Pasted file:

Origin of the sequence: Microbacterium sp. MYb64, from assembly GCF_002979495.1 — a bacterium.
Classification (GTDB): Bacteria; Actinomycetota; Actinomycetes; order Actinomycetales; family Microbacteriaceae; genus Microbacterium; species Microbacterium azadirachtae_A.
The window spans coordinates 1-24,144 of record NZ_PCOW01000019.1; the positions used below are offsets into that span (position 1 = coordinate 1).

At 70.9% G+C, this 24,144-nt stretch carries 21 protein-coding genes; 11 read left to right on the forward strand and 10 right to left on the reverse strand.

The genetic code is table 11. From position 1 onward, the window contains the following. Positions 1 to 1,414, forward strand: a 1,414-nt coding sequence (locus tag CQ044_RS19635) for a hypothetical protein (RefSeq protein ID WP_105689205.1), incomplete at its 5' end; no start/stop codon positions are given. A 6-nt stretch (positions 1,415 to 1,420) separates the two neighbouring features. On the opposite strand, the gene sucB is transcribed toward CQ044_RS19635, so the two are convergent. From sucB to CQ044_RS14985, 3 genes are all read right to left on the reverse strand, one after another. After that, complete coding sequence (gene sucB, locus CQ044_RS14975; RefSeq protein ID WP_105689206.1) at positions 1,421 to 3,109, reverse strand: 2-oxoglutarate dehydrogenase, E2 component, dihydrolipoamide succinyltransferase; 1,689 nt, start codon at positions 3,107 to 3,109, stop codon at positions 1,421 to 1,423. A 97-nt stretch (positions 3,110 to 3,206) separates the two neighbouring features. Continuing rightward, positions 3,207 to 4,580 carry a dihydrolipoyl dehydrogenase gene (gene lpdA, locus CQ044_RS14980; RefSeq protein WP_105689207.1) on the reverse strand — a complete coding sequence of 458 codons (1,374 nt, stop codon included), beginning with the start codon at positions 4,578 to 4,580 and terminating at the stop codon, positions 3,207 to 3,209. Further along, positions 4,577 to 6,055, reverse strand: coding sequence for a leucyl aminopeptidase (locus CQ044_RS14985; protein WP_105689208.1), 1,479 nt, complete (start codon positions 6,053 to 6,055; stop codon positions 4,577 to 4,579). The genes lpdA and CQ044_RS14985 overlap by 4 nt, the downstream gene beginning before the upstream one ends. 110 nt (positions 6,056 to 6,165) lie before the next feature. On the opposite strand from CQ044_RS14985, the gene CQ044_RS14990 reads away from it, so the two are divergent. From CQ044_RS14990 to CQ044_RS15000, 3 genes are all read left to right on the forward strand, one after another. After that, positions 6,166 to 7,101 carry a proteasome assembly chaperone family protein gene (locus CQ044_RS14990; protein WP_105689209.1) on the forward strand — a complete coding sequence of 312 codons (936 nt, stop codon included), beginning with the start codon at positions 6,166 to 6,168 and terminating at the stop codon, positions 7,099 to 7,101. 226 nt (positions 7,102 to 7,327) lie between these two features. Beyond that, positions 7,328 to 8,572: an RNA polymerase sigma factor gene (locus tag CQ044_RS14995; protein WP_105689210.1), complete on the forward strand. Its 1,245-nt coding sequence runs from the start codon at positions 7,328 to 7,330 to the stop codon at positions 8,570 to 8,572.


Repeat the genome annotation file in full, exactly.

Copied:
Origin of the sequence: Microbacterium sp. MYb64, from assembly GCF_002979495.1 — a bacterium.
Classification (GTDB): Bacteria; Actinomycetota; Actinomycetes; order Actinomycetales; family Microbacteriaceae; genus Microbacterium; species Microbacterium azadirachtae_A.
The window spans coordinates 1-24,144 of record NZ_PCOW01000019.1; the positions used below are offsets into that span (position 1 = coordinate 1).

At 70.9% G+C, this 24,144-nt stretch carries 21 protein-coding genes; 11 read left to right on the forward strand and 10 right to left on the reverse strand.

The genetic code is table 11. From position 1 onward, the window contains the following. Positions 1 to 1,414, forward strand: a 1,414-nt coding sequence (locus tag CQ044_RS19635) for a hypothetical protein (RefSeq protein ID WP_105689205.1), incomplete at its 5' end; no start/stop codon positions are given. A 6-nt stretch (positions 1,415 to 1,420) separates the two neighbouring features. On the opposite strand, the gene sucB is transcribed toward CQ044_RS19635, so the two are convergent. From sucB to CQ044_RS14985, 3 genes are all read right to left on the reverse strand, one after another. After that, complete coding sequence (gene sucB, locus CQ044_RS14975; RefSeq protein ID WP_105689206.1) at positions 1,421 to 3,109, reverse strand: 2-oxoglutarate dehydrogenase, E2 component, dihydrolipoamide succinyltransferase; 1,689 nt, start codon at positions 3,107 to 3,109, stop codon at positions 1,421 to 1,423. A 97-nt stretch (positions 3,110 to 3,206) separates the two neighbouring features. Continuing rightward, positions 3,207 to 4,580 carry a dihydrolipoyl dehydrogenase gene (gene lpdA, locus CQ044_RS14980; RefSeq protein WP_105689207.1) on the reverse strand — a complete coding sequence of 458 codons (1,374 nt, stop codon included), beginning with the start codon at positions 4,578 to 4,580 and terminating at the stop codon, positions 3,207 to 3,209. Further along, positions 4,577 to 6,055, reverse strand: coding sequence for a leucyl aminopeptidase (locus CQ044_RS14985; protein WP_105689208.1), 1,479 nt, complete (start codon positions 6,053 to 6,055; stop codon positions 4,577 to 4,579). The genes lpdA and CQ044_RS14985 overlap by 4 nt, the downstream gene beginning before the upstream one ends. 110 nt (positions 6,056 to 6,165) lie before the next feature. On the opposite strand from CQ044_RS14985, the gene CQ044_RS14990 reads away from it, so the two are divergent. From CQ044_RS14990 to CQ044_RS15000, 3 genes are all read left to right on the forward strand, one after another. After that, positions 6,166 to 7,101 carry a proteasome assembly chaperone family protein gene (locus CQ044_RS14990; protein WP_105689209.1) on the forward strand — a complete coding sequence of 312 codons (936 nt, stop codon included), beginning with the start codon at positions 6,166 to 6,168 and terminating at the stop codon, positions 7,099 to 7,101. 226 nt (positions 7,102 to 7,327) lie between these two features. Beyond that, positions 7,328 to 8,572: an RNA polymerase sigma factor gene (locus tag CQ044_RS14995; protein WP_105689210.1), complete on the forward strand. Its 1,245-nt coding sequence runs from the start codon at positions 7,328 to 7,330 to the stop codon at positions 8,570 to 8,572.